Hong Kong kicks off month of multi-million-dollar auctions
Monday 04 October 2010
Hong Kong is staging a series of auctions this month aimed at tapping mainland Chinese buyers' growing wealth, with Sotheby's autumn sale alone expected to rake in over 200 million US dollars.
The southern Chinese city of seven million people has become the world's third-largest auction hub after New York and London, thanks in large part to China's growing political and economic prowess.
Mainland Chinese often grab the top lots in sales of works of art, jewellery and wine, reflecting their growing wealth and increasingly sophisticated tastes.
Sotheby's autumn sale, which revs into high gear on Monday and runs until October 8, will see 3,200 items put on the auction block, including top-end wines, a 6.4 carat pink diamond, works by contemporary Chinese painters and an 18th century Chinese imperial seal.
The Qing Dynasty white jade seal is estimated to sell for as much as 30 million Hong Kong dollars (3.86 million US dollars), Sotheby's said.
Wealthy mainland buyers want to own a piece of Chinese history, partly out of national pride and also to confirm their own business success, said Kevin Ching, chief executive of Sotheby's in Asia.
"There is a desire to hold a piece of imperial glory - that still means a lot to people on the mainland," he told AFP.
"They're willing to pay much more for these items (than some buyers)."
The fancy vivid pink diamond could sell for 55 million Hong Kong dollars, while contemporary Chinese painter Zhang Xiaogang's "Chapter of a New Century - Birth of the People's Republic of China II" is estimated to fetch up to 23 million Hong Kong dollars, Sotheby's said.
On Monday, Korea-based Seoul Auction will hold a sale with works from Asian and Western artists, including Picasso, Renoir and Andy Warhol.
US-based Julien's Auctions is hosting a pop culture auction in the nearby gambling hub of Macau on October 9, including more than 100 items that belonged to Michael Jackson.
The sale will feature a pair of Jackson's crystal-studded gloves, Marilyn Monroe's bra, Elvis Presley's hair and a gown that belonged to Princess Diana.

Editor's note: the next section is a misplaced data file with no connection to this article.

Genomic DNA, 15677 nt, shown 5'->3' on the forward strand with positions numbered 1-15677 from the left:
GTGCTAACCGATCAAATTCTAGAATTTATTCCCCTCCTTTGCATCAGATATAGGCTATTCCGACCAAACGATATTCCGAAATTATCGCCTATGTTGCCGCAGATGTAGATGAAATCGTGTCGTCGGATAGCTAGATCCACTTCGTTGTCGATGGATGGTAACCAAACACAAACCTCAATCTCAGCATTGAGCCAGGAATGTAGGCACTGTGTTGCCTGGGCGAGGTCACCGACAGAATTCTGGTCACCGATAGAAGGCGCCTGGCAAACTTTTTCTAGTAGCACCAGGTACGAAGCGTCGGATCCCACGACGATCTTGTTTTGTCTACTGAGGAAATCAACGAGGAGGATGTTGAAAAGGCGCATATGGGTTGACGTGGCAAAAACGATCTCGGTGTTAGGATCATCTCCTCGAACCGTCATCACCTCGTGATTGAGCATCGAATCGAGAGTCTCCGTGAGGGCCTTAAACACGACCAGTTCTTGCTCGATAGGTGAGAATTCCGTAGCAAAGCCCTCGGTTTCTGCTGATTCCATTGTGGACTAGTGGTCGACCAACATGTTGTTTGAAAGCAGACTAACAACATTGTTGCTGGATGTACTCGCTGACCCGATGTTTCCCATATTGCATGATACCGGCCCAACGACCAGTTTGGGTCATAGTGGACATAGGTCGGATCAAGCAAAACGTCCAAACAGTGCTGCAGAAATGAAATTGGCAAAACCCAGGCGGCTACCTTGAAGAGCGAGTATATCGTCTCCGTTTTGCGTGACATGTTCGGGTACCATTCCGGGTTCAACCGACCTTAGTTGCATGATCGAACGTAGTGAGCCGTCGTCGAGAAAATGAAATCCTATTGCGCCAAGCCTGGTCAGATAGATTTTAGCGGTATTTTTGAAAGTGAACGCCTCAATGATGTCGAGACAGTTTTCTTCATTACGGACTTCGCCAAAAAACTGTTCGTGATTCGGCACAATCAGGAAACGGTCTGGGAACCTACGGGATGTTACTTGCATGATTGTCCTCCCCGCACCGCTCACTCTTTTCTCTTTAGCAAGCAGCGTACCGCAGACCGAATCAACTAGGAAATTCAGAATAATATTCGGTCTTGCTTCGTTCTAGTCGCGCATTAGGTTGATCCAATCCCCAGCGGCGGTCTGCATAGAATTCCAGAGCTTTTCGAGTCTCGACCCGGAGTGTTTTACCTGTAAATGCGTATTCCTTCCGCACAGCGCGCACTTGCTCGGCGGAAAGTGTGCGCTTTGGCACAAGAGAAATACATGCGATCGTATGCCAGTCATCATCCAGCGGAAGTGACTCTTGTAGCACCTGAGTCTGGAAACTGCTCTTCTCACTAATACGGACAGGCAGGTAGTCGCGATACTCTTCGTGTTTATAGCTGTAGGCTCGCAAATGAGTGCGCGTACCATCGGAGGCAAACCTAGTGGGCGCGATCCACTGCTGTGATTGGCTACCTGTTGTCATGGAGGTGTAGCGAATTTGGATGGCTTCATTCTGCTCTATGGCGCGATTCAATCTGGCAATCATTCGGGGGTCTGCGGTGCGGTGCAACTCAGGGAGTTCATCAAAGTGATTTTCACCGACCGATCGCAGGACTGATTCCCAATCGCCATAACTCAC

And later this month, almost 2,000 bottles of Chateau Lafite-Rothschild, dating from 1869 to 2009, will be auctioned in a Hong Kong sale expected to garner as much as 2.5 million US dollars.
The collection, which has never left the French vintner's private cellar, includes a pair of bottles dated 1870 which are expected to sell for 20,000 US dollars each.
"It is entirely appropriate that this landmark Lafite sale should be held in Asia, whose wine lovers have recognised its extraordinary quality, excitement, and longevity," said Serena Sutcliffe, worldwide head of wine at Sotheby's, which is organising the auction.
About 55 percent of Sotheby's total global wine sales in the first half of 2010 - 37.3 million US dollars - came from Hong Kong, followed by London and New York, it said.
In April, Sotheby's put a selection of Chinese imperial artworks up for sale which smashed world records, reflecting soaring interest in objects from the country's past.
An imperial white jade seal commissioned in the 18th century by Emperor Qianlong of the Qing Dynasty went to an Asian buyer for 12.29 million US dollars, breaking the world auction record for both white jade and imperial seals.
Its pre-sale estimate was 6.4 million dollars.
Another star lot, a ceremonial pearl necklace believed to have belonged to Qing Emperor Yongzheng in the early 18th century, smashed the world record for any imperial jewel at auction after a telephone bidder snapped it up for 8.7 million dollars. The price was more than five times its highest estimate.
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